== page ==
They know what we care about

I was almost amused, watching Agents of S.H.I.E.L.D. Tuesday night and seeing what they were emphasizing and what they weren’t.  Yeah, it was shown as somewhat important what Hive was doing, but the focus was more on exactly what’s going on with Daisy, cause we care about that more.  Hydra’s infrastructure getting blown up got only brief screentime; I suspect in fact that might even be put in there to help set up for Civil War more than anything else(that the ticker on the latest Christine Everhart clip said Talbot was retiring out of the military makes me even wonder if he’s doing to do a movie cameo). Because really, we say, never mind that, are Fitzsimmons finally going to do the do?

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Dancing With the Stars, Season 22, Week 6, Famous Dances Night

Famous Dances Night from last season is back, and they open the night in the style: the opening number is to “Putting on the Ritz,” and includes a Busby Berkley moment, dancing on a walk-on piano, and Val is sparkly short-shorts!  Now the competitive dances have to live up to that, as well as to the famous numbers they’re based off of:

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Or maybe Marvel isn’t being smart about the promotional releases

I didn’t even go to look at the promo pics for “The Singularity.” They were tweeted into my timeline, certain people demanding to know what the hell was going on. But that I’d seen two unlikely characters looking so chummy with each other…well, once it became clear that the twist of “The Team” was going to include mind control? I knew exactly what was going on. Apparently those who didn’t see the pictures was absolutely shocked by the twist, and obviously everyone was supposed to be, but I don’t think anyone who saw those pictures could be. Oops.

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Dancing With the Stars, Season 22, Week 5, Switch-Up Week

They’re free to do what they want, declares the opening number.  They’re free to do what America wants anyway; it’s switch-up week, and the pairs as America voted on them first team up to dance with each other before being officially presented.  A little flirting between Erin and her former partner and current guest judge Maksim Chmerkovskiy(though that’s nothing compared to what Bruno will do shortly!), and we’re underway:

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The Modern Opera Experience II

Yesterday mom and I went to our final opera broadcast of the season: that of Gaetano Donizetti’s Roberto Devereux, the completion of the Met’s staging and broadcasting of all three of his “Tudor Queen” operas four an a half years after they first aired Anna Bolena in 2011.  It was a season of the familiar on the Met’s screen; they had already had Roberto Alagna and Kristine Opalais singing opposite each other in two of the broadcasted operas, and now they had Matthew Polenzani and Mariusz Kwiecien for the second time this season singing two points of a love triangle and seeming to be more in love with each other than with the woman involved!  Although despite the title the real star was Sondra Radvanovsky singing Queen Elizabeth I.  Throw in Elina Garanca, and some of the most beautiful music Donizetti’s ever written, and one’s in for an afternoon of true beauty-if, that is, you are lucky enough to be a theater where the sound is working.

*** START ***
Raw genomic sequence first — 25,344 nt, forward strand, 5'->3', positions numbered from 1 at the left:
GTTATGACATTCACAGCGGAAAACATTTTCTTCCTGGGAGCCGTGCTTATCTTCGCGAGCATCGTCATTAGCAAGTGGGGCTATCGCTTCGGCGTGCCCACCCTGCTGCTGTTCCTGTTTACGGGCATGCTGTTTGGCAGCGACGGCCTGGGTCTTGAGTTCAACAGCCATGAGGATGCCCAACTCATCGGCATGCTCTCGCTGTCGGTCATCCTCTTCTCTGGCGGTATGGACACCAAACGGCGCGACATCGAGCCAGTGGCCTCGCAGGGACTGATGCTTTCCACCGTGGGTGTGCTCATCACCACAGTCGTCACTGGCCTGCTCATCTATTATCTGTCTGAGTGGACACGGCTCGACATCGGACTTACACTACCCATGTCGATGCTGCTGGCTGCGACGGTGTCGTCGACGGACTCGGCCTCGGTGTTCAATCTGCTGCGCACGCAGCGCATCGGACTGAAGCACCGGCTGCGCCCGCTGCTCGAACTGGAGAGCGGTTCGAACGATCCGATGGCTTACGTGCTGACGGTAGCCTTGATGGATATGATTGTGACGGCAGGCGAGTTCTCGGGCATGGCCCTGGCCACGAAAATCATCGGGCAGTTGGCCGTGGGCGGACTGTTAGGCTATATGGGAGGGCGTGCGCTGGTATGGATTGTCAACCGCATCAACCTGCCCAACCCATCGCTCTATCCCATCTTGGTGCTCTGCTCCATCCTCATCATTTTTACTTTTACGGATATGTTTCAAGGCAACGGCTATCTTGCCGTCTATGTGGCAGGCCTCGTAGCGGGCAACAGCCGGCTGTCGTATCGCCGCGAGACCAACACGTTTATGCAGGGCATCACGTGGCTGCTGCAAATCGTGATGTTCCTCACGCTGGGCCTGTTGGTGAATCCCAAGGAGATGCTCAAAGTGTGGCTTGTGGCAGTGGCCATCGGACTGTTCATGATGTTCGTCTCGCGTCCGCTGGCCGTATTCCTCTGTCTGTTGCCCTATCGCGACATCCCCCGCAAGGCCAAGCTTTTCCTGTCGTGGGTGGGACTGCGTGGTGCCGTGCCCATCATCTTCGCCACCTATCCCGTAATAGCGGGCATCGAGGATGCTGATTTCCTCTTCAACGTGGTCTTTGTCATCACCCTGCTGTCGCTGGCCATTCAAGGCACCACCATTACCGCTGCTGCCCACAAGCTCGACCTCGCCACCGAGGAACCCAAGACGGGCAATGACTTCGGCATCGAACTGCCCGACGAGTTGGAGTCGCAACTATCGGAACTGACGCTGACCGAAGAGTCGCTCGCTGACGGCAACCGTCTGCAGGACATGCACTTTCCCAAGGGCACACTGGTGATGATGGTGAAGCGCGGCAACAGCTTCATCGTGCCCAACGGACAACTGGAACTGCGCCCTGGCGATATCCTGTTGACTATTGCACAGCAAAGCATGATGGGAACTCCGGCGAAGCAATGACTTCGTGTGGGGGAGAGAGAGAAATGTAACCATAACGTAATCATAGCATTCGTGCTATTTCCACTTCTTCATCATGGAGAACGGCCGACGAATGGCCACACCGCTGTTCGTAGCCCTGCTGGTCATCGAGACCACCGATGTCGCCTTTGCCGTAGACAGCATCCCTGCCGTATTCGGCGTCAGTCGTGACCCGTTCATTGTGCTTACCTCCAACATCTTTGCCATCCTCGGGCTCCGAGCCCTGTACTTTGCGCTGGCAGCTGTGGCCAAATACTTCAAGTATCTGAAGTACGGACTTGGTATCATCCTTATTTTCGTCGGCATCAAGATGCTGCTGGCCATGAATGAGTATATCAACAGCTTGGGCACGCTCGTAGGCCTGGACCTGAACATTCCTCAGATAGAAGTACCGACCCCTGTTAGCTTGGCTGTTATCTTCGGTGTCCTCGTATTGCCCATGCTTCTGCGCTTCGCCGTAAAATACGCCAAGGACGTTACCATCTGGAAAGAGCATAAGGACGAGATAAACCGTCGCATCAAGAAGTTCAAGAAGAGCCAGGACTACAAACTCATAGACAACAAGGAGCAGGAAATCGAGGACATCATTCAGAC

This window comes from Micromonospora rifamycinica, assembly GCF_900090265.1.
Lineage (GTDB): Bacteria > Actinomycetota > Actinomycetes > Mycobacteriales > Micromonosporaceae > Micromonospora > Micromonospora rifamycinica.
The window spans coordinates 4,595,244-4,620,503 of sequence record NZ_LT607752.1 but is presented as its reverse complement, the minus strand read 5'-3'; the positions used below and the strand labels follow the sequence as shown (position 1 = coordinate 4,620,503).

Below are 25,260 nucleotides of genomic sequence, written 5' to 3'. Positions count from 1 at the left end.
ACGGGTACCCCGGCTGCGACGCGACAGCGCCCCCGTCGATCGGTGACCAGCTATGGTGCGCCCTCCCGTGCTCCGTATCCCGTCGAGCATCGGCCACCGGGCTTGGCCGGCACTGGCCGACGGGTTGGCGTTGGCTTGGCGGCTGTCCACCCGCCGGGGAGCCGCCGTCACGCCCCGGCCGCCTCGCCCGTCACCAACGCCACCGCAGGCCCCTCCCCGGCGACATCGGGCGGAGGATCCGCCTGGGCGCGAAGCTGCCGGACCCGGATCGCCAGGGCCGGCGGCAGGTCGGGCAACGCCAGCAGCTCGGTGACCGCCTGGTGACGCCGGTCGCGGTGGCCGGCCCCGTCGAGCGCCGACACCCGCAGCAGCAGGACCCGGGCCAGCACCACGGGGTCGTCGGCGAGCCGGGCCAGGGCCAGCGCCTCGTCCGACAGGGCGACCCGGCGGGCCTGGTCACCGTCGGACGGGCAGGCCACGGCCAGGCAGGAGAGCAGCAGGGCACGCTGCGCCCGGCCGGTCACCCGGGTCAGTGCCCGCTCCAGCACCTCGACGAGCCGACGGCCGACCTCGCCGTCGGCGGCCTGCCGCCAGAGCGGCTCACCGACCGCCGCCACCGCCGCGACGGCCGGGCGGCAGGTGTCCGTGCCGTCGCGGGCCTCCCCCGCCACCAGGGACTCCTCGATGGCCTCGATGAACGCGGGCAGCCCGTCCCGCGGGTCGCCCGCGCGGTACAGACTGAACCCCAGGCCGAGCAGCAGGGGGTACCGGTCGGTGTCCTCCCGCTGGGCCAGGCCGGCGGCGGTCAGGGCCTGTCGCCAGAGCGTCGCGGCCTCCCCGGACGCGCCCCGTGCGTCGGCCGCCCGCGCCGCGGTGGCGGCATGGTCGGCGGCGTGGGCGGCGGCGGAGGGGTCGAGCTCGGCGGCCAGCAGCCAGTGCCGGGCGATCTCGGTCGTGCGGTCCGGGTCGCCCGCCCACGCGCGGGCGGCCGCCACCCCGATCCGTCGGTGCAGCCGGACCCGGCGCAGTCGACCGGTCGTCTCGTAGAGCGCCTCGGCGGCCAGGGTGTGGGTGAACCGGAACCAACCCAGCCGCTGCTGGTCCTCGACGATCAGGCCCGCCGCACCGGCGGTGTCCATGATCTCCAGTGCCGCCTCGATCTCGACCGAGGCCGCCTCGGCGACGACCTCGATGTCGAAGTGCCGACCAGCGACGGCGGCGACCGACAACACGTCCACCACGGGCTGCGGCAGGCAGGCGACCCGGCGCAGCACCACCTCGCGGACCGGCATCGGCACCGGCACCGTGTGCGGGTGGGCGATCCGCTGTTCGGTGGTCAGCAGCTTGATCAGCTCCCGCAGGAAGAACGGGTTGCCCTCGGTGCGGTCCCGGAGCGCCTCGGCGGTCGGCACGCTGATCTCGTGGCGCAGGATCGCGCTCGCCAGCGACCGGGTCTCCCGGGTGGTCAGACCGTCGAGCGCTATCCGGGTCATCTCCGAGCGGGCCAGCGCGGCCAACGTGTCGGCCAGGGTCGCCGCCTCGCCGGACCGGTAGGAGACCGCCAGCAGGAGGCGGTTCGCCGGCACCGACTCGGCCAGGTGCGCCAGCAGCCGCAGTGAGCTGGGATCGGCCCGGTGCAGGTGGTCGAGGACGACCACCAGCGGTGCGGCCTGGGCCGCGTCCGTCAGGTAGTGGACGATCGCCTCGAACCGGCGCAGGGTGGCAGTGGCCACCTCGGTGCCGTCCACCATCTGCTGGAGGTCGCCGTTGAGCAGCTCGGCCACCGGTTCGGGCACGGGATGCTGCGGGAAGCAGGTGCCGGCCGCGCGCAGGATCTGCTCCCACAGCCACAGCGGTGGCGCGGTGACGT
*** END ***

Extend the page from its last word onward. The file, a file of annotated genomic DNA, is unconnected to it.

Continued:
Unfortunately, my mother and I were not.  Instead we were in one that had continual problems with both the image and sound; they both would sometimes go smoothly for a while, then start freezing and stammering, then there would a loud burst of static and sometimes after that things would get better, but not always, and they wouldn’t stay better.  During those minutes where everything was working, we could greatly admire the singing, the acting, and the drama especially during the second act, where it had better emotional effect, but then would come that stammering again and we’d be knocked out of it.  The climax was intense enough that even with the sound still struggling it was easier to stay engaged with it, and yet one is still aware of how it could have been far better still, had Radvanovsky been the wall of grief and song she’s supposed to be.  Also the finale wasn’t quite over when whoever was in charge of the lights thought it was and raised them!

At the intermission, as I read the Wikipedia article on the actual Robert Devereux and noted how ridiculously unlike the opera the true history was(but it’s opera; one should expect that), we also got a list of next year’s operas.  Mom wants to see quite a few of them, even some of the reruns of operas we’ve seen already.  I’d be for seeing some of them too, but given that apparently the sound issues were even worse when she attended the rerun of Madam Butterfly, perhaps we should look into any other cinemas doing the broadcast, and if there are any that aren’t too far away.


Back during the hiatus, I wondered why the brass at Marvel had allowed the synopsis of Marvel’s Most Wanted to come out even before Agents of S.H.I.E.L.D. resumed, giving away that either the show’s leads were going to have some terrible falling out with S.H.I.E.L.D. or the organization itself was going to get wiped out again, although the latter looked less likely after the show was also announced as renewed.  Then we opened up the second half of the season with its conclusion, and now I’m think Marvel’s taken the next step in the art of plot twists and secrecy: giving pieces of the end away beforehand, then leaving us second guessing the entire way about how things are going to happen.  This week’s episode even did this whole process within its running time.

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